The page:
Lance recently said that he’s done too much good for too many people. Ok, he has been inspirational to many thousands of people, and not just cancer patients. His LiveStrong organization has added many more thousands to that.

But if you aren’t a part of Lance’s Cause and you aren’t a member of his Merry Band of Slaves on Team RadioSkank, then Lance has no hesitation in destroying you for no more reason than a whim.

If you help one guy it gives you carte blanche to cause harm to another? I’m thinking that that is not the way the great karmic wheel works, that good deeds and bad deeds are not intended to be a balancing act, that a wealth of one does not mean a licence for the other.

Lance is hated by many, many people, but I don’t think the possibility of his doping has much to do with it. I think a lot of people simply know Lance for what he is: a despicable, self-centered, ego-maniacal, ruthless, malicious, petty, spiteful, immature, controlling, manipulative child with a martyr’s complex.

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Lance RageGate

NOTE: A couple days ago I posted an article that showed Lance Armstrong assaulting some old guy after Stage 16 at the Tour.

Here’s the related links: Lance RageGate and Tour de France 2010: Stage 16, Rest Day #2

Via @Cycletard all of that is now known as “Lance Ragegate” and can be followed in Twitter with #lanceragegate . END NOTE

Here’s the video again:

As a response to those articles “Anonymous” (yes, I do believe that that is really his name, why would anyone lie about a thing like that? Though I suspect he’s also know as @Cycloid who tweeted me something similar) left me this comment:

“Do you even ride? Ever ride a bike at very slow speed?

He didn’t shoulder-check the guy – he overbalanced and bounced off the guy.

Then he stops, looks back to see what the outcome was, and gives some kind of wave or gesture.

It could easily have been a “hi, sorry” wave.

The youtube doesn’t show any middle finger. Unless there’s a better copy somewhere that you have seen I don’t think you can justify all the drama you’re imagining.”

Let’s take a look at that scenario.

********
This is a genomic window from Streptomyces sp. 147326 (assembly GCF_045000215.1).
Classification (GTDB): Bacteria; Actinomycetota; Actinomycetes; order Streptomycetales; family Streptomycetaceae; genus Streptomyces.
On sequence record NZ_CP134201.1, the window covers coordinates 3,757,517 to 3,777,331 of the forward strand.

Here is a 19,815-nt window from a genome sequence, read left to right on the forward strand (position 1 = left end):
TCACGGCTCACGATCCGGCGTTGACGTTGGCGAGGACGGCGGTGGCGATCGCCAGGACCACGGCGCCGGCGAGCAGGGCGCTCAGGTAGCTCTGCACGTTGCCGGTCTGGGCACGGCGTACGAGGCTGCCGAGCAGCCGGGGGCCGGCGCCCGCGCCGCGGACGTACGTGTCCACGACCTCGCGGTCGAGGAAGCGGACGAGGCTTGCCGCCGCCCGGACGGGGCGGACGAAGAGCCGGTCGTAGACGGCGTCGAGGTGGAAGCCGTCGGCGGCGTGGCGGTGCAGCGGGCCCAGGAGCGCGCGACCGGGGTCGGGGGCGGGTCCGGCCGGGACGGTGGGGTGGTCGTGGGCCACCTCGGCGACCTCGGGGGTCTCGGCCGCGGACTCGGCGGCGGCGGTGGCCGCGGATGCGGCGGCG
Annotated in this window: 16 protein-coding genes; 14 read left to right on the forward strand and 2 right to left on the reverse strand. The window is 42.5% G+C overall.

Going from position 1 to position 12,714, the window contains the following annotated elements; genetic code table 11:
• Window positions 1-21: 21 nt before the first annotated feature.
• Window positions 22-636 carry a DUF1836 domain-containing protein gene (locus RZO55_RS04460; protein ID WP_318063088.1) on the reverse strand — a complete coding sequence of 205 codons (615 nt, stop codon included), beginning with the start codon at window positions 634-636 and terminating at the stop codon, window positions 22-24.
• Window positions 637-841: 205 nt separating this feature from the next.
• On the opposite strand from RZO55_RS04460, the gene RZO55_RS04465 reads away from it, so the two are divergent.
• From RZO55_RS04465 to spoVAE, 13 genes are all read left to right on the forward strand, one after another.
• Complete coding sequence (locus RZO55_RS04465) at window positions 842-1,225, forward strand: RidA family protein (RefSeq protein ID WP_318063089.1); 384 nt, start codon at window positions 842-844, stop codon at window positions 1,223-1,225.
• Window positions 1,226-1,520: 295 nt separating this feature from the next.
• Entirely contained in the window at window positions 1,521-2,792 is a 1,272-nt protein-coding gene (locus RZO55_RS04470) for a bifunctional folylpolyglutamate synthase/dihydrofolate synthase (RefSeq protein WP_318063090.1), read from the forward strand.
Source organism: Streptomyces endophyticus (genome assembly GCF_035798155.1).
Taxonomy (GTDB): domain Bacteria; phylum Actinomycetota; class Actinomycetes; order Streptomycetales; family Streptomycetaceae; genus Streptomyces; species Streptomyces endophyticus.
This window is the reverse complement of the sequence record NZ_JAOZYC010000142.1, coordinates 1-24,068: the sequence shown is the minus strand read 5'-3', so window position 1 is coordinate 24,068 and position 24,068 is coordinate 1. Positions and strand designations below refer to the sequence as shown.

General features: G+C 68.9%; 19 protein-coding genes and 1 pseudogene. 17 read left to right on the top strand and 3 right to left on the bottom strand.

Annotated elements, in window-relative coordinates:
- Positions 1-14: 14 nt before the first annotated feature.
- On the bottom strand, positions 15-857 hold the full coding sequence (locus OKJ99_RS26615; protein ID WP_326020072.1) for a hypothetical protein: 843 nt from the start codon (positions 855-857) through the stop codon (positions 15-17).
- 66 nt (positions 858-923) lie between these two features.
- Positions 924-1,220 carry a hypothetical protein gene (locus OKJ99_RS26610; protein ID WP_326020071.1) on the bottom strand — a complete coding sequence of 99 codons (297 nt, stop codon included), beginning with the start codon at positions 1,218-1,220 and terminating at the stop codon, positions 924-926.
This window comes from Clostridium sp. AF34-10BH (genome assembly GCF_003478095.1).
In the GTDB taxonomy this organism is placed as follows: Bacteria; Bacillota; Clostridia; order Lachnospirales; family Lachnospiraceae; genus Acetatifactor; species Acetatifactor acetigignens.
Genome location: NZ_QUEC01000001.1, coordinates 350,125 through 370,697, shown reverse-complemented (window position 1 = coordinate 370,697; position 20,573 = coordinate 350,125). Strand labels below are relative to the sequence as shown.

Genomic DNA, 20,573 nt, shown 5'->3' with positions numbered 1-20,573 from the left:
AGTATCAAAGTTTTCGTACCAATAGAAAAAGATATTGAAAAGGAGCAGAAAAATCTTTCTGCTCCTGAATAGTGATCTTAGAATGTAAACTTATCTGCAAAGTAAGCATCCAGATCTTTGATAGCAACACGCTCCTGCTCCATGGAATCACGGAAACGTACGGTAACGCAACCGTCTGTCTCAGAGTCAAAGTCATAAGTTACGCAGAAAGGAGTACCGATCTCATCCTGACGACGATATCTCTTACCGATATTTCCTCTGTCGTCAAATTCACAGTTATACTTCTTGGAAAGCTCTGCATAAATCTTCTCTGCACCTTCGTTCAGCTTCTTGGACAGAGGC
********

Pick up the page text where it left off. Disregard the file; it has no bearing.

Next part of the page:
1. Lance Armstrong, a guy renowned to be not merely an adequate bike handler, but an extraordinary one, can’t manage to keep his bike upright while traveling at approximately 10 MPH and pedaling.

2. He knocks a guy into a fence, then stops and stares at him. Instead of saying “I’m sorry” or “Are you ok?” he merely tucks his hand in close to his chest so that the guy is the only one with a really clear view of it and then “waves” or “gestures” “I’m sorry”?

3. Lance, unable to ride his bike in a safe and controlled manner, chooses to wobble recklessly through a throng of pedestrians, putting their health, safety and wellbeing at risk, actually managing to “accidentally” knock one of them into a fence.

Well, that’s certainly plausible.

By the way, this has been picked up by The NY Times. Now maybe some responsible journalist AT the Tour will have enough balls to ask Lance for an explanation of his assault on this poor guy.

Why has not even a single “journalist” had the guts to ask Lance Armstrong for an explanation of his assault on that old man?

If it was anyone else there would be questions for the assailant, the victim would be found and interviewed, witnesses would be interviewed. But it’s Lance, so he gets a free pass.

Even if you spin it in Lance’s favor, it’s something deserving of journalistic investigation. Instead all fawning “journalist” Lanceophiles stick their heads in the sand and pretend it never happened for fear of losing access to The Boss.

It’s pathetic and disgusting.